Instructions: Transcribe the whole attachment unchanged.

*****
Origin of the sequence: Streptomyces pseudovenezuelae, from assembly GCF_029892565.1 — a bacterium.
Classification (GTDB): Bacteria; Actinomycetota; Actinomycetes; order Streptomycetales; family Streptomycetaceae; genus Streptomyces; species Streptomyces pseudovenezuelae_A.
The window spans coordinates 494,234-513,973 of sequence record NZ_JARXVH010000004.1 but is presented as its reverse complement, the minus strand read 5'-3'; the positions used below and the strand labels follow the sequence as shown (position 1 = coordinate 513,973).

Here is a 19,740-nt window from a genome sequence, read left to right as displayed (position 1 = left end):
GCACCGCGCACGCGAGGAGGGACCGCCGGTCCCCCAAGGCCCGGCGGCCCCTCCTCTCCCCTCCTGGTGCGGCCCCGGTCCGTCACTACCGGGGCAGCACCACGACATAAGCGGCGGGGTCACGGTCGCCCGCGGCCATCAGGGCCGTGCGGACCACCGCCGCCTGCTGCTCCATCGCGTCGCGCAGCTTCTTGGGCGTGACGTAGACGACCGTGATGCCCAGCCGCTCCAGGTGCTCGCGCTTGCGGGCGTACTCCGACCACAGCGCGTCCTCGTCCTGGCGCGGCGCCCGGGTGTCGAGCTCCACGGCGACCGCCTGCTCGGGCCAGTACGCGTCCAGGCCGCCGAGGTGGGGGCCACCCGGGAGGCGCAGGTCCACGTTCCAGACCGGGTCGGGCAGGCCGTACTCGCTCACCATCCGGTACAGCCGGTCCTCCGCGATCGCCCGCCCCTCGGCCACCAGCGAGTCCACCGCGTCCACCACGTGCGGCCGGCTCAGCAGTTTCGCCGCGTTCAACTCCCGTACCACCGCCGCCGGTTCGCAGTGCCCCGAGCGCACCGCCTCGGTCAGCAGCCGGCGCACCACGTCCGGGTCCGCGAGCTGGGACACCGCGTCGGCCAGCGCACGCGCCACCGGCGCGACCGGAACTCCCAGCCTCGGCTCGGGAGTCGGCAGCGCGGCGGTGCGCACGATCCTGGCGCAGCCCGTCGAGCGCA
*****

Origin of the sequence: Streptomyces pseudovenezuelae, from assembly GCF_029892565.1 — a bacterium.
Classification (GTDB): Bacteria; Actinomycetota; Actinomycetes; order Streptomycetales; family Streptomycetaceae; genus Streptomyces; species Streptomyces pseudovenezuelae_A.
The window spans coordinates 494,234-513,973 of sequence record NZ_JARXVH010000004.1 but is presented as its reverse complement, the minus strand read 5'-3'; the positions used below and the strand labels follow the sequence as shown (position 1 = coordinate 513,973).

Here is a 19,740-nt window from a genome sequence, read left to right as displayed (position 1 = left end):
GCACCGCGCACGCGAGGAGGGACCGCCGGTCCCCCAAGGCCCGGCGGCCCCTCCTCTCCCCTCCTGGTGCGGCCCCGGTCCGTCACTACCGGGGCAGCACCACGACATAAGCGGCGGGGTCACGGTCGCCCGCGGCCATCAGGGCCGTGCGGACCACCGCCGCCTGCTGCTCCATCGCGTCGCGCAGCTTCTTGGGCGTGACGTAGACGACCGTGATGCCCAGCCGCTCCAGGTGCTCGCGCTTGCGGGCGTACTCCGACCACAGCGCGTCCTCGTCCTGGCGCGGCGCCCGGGTGTCGAGCTCCACGGCGACCGCCTGCTCGGGCCAGTACGCGTCCAGGCCGCCGAGGTGGGGGCCACCCGGGAGGCGCAGGTCCACGTTCCAGACCGGGTCGGGCAGGCCGTACTCGCTCACCATCCGGTACAGCCGGTCCTCCGCGATCGCCCGCCCCTCGGCCACCAGCGAGTCCACCGCGTCCACCACGTGCGGCCGGCTCAGCAGTTTCGCCGCGTTCAACTCCCGTACCACCGCCGCCGGTTCGCAGTGCCCCGAGCGCACCGCCTCGGTCAGCAGCCGGCGCACCACGTCCGGGTCCGCGAGCTGGGACACCGCGTCGGCCAGCGCACGCGCCACCGGCGCGACCGGAACTCCCAGCCTCGGCTCGGGAGTCGGCAGCGCGGCGGTGCGCACGATCCTGGCGCAGCCCGTCGAGCGCA